Sterling Set To Suffer Again As May Renews Hunt For Elusive Brexit Deal

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by Geoffrey Smith

There has been an air of unreality about sterling’s rally. However, its reaction to the string of votes in the U.K.’s House of Commons on Tuesday night—losing nearly a cent against both the dollar and the euro—undoubtedly prices the current balance of probabilities around Brexit more accurately.

Sterling Set To Suffer Again As May Renews Hunt For Elusive Brexit Deal

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But with a hard, no-deal Brexit confirmed again as the default option, and many of the more sterling-bullish outcomes now all but ruled out, the risk is that the pound still has a good deal further to fall.

“No deal is now probably the most likely outcome,” David Henig, U.K. director at the European Center for International Political Economy, said via Twitter.

He added that there is now “virtually no prospect” of a second referendum that could overturn the 2016 vote to leave.

Analysts at Deutsche Bank were certainly quick to abandon their previous recommendation to go long sterling after the first vote on Prime Minister Theresa May’s deal two weeks ago. In a note to clients after Tuesday’s votes, they wrote:

“As well as increasing the risk of a crash Brexit by accident, it should not be positive for economic confidence which is already deteriorating due to political uncertainty. We consequently take profit from our short EUR/GBP recommendation from two weeks ago and turn neutral on sterling.”

The crucial moment came when MPs rejected an amendment that would have allowed parliament to seek an extension of the March 29 Brexit deadline. The amendment framed a way to avoid a ‘no-deal Brexit.’ However, it was also seen as paving the way for a second referendum. It failed because not enough MPs from the governing Conservatives were willing to defy their leaders, and too many opposition Labour MPs were afraid of appearing to undermine the first referendum.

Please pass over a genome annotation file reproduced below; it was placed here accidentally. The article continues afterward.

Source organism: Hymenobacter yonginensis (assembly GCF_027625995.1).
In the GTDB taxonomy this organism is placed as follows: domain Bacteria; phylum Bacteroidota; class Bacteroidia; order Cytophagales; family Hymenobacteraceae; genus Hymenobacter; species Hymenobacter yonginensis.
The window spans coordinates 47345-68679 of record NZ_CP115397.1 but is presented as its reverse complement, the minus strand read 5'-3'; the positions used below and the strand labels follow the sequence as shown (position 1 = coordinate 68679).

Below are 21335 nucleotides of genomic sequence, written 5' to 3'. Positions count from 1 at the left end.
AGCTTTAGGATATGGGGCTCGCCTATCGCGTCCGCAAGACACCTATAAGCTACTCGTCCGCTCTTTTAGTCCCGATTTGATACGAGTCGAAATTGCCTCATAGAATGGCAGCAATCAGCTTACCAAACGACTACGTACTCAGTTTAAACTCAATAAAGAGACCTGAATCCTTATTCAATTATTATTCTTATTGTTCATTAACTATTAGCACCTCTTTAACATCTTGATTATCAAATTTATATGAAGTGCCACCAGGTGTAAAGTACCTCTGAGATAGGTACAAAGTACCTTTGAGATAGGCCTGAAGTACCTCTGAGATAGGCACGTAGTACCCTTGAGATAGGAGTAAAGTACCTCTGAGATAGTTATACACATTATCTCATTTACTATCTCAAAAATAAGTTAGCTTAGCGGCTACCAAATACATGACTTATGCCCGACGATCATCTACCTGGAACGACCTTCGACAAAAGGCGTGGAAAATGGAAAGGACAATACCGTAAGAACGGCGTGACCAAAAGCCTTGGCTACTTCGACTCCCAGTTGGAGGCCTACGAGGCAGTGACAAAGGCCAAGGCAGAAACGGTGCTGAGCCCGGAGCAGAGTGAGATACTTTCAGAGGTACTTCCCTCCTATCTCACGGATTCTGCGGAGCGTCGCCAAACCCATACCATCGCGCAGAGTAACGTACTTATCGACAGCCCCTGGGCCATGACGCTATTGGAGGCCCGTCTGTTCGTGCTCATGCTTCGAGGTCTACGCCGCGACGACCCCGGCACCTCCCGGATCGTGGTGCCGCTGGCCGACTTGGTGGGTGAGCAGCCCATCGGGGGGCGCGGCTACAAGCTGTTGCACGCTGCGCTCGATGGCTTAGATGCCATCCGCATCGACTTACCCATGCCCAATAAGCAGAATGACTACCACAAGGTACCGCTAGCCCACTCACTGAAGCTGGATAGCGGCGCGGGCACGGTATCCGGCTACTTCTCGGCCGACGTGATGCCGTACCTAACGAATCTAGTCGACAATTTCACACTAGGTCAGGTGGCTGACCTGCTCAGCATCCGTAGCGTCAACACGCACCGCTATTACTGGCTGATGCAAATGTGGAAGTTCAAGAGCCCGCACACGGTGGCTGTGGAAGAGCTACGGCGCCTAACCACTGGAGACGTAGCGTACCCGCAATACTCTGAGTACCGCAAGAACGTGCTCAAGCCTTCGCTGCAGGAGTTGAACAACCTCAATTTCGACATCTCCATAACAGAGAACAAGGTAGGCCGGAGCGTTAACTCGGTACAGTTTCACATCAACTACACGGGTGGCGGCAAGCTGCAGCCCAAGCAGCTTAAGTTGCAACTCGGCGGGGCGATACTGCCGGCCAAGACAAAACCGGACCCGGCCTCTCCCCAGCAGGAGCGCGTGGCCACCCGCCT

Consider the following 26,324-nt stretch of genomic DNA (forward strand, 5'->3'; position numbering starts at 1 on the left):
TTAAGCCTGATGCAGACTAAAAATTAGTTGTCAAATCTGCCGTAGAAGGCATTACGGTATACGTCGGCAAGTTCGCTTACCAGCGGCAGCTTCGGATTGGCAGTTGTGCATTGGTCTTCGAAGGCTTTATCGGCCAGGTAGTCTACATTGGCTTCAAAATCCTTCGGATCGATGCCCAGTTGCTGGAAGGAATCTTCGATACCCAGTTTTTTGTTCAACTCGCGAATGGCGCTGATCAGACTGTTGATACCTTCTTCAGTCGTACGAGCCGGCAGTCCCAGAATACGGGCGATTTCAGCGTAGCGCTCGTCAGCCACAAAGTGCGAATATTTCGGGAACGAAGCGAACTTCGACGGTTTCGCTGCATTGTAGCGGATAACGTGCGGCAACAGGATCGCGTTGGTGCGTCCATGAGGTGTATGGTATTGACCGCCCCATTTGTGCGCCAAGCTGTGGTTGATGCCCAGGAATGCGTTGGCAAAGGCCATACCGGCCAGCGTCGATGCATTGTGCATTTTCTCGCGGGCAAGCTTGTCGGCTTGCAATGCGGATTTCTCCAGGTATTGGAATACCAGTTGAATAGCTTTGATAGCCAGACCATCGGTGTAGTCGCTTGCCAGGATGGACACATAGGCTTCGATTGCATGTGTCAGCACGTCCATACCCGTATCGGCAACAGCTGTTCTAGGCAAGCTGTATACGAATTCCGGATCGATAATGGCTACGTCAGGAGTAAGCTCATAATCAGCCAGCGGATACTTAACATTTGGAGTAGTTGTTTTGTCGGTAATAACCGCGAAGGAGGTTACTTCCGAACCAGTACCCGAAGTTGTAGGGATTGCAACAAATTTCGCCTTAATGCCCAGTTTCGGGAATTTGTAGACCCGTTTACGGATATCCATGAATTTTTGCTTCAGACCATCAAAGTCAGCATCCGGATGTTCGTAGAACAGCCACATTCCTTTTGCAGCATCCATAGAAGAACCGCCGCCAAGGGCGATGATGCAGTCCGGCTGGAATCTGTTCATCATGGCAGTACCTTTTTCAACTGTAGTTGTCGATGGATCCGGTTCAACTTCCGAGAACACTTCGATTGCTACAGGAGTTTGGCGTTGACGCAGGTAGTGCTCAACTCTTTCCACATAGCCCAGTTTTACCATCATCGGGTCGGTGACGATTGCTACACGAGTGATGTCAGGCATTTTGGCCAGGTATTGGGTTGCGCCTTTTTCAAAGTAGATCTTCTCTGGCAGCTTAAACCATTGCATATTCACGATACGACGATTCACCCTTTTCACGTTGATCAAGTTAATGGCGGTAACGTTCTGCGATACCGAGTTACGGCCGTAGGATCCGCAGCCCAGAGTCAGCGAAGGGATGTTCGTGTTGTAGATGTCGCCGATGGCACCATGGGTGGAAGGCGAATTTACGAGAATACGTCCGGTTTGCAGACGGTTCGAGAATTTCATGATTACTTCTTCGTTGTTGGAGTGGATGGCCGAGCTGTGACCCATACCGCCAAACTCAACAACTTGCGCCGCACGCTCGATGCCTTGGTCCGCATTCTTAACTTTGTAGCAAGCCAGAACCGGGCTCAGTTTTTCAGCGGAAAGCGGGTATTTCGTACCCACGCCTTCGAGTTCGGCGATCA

Five other amendments to May’s deal also failed. About the only thing that lawmakers could agree on was to instruct May to reopen negotiations with the EU over the Withdrawal Agreement governing the immediate period after Brexit. Given that the EU has repeatedly said that it won’t reopen the negotiations, this is, to put it mildly, a tall order.

The only other amendment to pass did indeed rule out a no-deal Brexit. However it was introduced by Conservative MP Caroline Spelman as non-binding, so it has no legal force.

Sterling bulls, and businesses across Europe, were hoping Tuesday night’s vote would take the risk of a disruptive No Deal off the table completely. It didn’t, because the threat of disruption to the European economy has been one of the very few cards the U.K. holds.

Surrendering it at this stage of the negotiations makes no sense, even if playing it in any conceivable scenario is equally imprudent. It’s not brinkmanship if you don’t take it to the brink.

The Brexiteer position has always rested on the belief that Britain’s economic weight would force the EU to bend its rules. In fairness, there are more reasons to believe that now than there were two years ago, with the eurozone economy on the brink of stagnation as the U.S.-China trade war spills over into the global economy.

The willingness of Germany and France, who traditionally coordinate EU policy, to risk a recession for the sake of peace on the island of Ireland is not a given. Since 2008, the EU has proved time and again its inability to make any decisions with immediate and harsh consequences—except where they can be contained to small countries such as Greece—or Ireland.

But given the consistency of the EU’s negotiating line to date, the odds are that its solidarity will hold. The EU Council presidency, which represents the remaining 27 member states, restated immediately after the vote that the Withdrawal Agreement won’t be reopened at this late stage.

So sterling looks set to underperform, at least for a few more weeks while May goes through the motions of asking the impossible from Brussels. After that, only two things can stop a Hard Brexit: either more than 120 rebel lawmakers change their minds about May’s original deal, or she uses the non-binding Spelman motion as a fig-leaf to ask the EU for a deadline extension and—maybe—solicit parliament for a second referendum.

However, it would be a brave sterling bull who bet on either of those outcomes now.

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